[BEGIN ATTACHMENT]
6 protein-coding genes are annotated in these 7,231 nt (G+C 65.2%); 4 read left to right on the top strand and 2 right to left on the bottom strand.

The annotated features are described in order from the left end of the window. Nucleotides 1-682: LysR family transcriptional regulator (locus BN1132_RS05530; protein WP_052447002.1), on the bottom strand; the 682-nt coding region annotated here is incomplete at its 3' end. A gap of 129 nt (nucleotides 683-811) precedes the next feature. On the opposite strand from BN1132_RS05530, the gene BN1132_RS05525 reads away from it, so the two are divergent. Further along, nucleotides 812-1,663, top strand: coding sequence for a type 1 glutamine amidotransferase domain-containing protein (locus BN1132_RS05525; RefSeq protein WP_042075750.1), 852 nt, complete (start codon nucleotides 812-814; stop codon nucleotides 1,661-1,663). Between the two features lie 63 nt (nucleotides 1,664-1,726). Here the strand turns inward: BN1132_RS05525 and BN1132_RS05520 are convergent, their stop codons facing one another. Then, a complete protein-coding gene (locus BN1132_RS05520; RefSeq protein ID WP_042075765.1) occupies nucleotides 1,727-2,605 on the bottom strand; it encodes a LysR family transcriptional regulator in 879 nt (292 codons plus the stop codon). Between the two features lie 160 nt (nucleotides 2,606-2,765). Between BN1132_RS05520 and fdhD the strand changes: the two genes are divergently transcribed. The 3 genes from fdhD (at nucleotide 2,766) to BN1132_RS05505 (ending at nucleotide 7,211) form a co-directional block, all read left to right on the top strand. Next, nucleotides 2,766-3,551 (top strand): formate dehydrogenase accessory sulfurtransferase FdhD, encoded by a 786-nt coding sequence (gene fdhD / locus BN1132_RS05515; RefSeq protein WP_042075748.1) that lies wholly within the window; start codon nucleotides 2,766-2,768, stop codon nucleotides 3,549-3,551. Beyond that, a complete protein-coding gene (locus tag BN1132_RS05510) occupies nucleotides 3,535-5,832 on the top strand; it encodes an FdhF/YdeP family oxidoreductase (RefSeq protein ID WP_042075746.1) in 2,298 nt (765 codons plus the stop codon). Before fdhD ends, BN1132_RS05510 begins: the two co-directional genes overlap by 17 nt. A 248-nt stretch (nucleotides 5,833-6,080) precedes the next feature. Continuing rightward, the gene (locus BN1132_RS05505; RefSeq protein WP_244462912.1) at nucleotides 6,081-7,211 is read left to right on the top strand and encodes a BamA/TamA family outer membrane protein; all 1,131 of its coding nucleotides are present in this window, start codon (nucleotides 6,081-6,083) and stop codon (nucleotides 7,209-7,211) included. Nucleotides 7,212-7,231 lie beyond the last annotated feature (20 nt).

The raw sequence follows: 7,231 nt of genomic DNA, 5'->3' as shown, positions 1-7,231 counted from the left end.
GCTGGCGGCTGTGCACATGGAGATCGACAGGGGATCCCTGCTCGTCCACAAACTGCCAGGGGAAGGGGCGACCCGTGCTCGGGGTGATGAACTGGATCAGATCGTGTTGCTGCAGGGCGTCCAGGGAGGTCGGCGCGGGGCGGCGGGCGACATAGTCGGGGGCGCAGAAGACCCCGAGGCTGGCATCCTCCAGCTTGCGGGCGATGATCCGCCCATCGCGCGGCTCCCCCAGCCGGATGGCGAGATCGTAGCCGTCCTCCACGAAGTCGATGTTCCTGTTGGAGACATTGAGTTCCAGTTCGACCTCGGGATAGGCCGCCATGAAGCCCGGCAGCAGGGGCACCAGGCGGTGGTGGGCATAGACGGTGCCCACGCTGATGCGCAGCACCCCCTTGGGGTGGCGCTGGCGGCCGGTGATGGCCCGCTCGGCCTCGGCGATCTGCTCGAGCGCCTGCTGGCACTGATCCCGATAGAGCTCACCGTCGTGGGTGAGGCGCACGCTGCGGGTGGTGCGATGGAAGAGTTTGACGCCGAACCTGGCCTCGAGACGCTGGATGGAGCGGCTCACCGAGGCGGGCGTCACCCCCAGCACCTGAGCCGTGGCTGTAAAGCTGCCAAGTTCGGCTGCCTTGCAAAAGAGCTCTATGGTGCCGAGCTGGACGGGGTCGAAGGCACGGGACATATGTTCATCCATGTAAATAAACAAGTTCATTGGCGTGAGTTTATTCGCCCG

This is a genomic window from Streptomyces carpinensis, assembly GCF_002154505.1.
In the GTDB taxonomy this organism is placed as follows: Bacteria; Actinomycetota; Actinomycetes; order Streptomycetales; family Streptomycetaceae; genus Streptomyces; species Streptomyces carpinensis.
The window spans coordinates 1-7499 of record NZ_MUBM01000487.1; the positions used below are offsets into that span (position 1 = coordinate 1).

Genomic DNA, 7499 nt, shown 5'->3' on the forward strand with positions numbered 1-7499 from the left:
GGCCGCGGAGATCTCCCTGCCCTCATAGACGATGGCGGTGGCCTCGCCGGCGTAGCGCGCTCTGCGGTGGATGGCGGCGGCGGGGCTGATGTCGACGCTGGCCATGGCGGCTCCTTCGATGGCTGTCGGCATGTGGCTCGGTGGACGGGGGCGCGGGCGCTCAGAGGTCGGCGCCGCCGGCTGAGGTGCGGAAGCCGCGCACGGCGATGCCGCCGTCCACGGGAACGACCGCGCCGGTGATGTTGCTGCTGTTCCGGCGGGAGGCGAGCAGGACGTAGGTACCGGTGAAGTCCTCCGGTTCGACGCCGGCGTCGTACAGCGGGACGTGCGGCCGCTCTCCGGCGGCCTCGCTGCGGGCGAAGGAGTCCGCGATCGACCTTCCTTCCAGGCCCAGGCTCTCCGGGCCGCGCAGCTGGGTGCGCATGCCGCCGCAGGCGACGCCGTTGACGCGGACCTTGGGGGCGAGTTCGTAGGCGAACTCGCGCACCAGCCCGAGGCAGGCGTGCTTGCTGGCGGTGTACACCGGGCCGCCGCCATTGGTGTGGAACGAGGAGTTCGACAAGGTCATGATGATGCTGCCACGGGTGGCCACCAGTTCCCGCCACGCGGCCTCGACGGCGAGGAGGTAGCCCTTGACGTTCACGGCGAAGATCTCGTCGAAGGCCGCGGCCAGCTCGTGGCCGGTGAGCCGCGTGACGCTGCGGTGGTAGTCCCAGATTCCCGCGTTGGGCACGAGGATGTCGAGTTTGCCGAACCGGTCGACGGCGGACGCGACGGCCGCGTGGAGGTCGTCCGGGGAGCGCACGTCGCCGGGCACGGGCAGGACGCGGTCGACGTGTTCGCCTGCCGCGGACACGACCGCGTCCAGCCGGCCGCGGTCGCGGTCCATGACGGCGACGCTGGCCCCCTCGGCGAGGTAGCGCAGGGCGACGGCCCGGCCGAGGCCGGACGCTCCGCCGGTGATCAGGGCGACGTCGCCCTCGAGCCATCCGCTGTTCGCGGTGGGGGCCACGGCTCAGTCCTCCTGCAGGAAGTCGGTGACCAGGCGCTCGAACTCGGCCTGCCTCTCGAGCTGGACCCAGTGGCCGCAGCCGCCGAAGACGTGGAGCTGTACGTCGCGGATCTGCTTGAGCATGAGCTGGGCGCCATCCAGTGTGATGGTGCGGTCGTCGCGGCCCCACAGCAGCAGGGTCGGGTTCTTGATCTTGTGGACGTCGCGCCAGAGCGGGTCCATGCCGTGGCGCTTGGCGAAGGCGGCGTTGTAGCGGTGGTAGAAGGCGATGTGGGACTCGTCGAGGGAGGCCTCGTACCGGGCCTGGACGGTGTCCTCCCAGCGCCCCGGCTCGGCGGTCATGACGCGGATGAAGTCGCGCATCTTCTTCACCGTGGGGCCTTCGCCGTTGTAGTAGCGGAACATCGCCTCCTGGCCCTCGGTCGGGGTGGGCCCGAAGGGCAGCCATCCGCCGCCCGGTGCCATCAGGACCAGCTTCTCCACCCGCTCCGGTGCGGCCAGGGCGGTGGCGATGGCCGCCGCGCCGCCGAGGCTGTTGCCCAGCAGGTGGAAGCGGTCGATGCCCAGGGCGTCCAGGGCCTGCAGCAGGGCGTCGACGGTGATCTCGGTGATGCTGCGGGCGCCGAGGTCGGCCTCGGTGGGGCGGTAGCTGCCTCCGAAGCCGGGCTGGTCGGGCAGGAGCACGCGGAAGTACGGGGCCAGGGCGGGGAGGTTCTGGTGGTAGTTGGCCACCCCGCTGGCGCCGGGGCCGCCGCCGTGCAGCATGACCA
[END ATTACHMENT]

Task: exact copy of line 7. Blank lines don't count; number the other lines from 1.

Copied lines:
The window spans coordinates 1-7499 of record NZ_MUBM01000487.1; the positions used below are offsets into that span (position 1 = coordinate 1).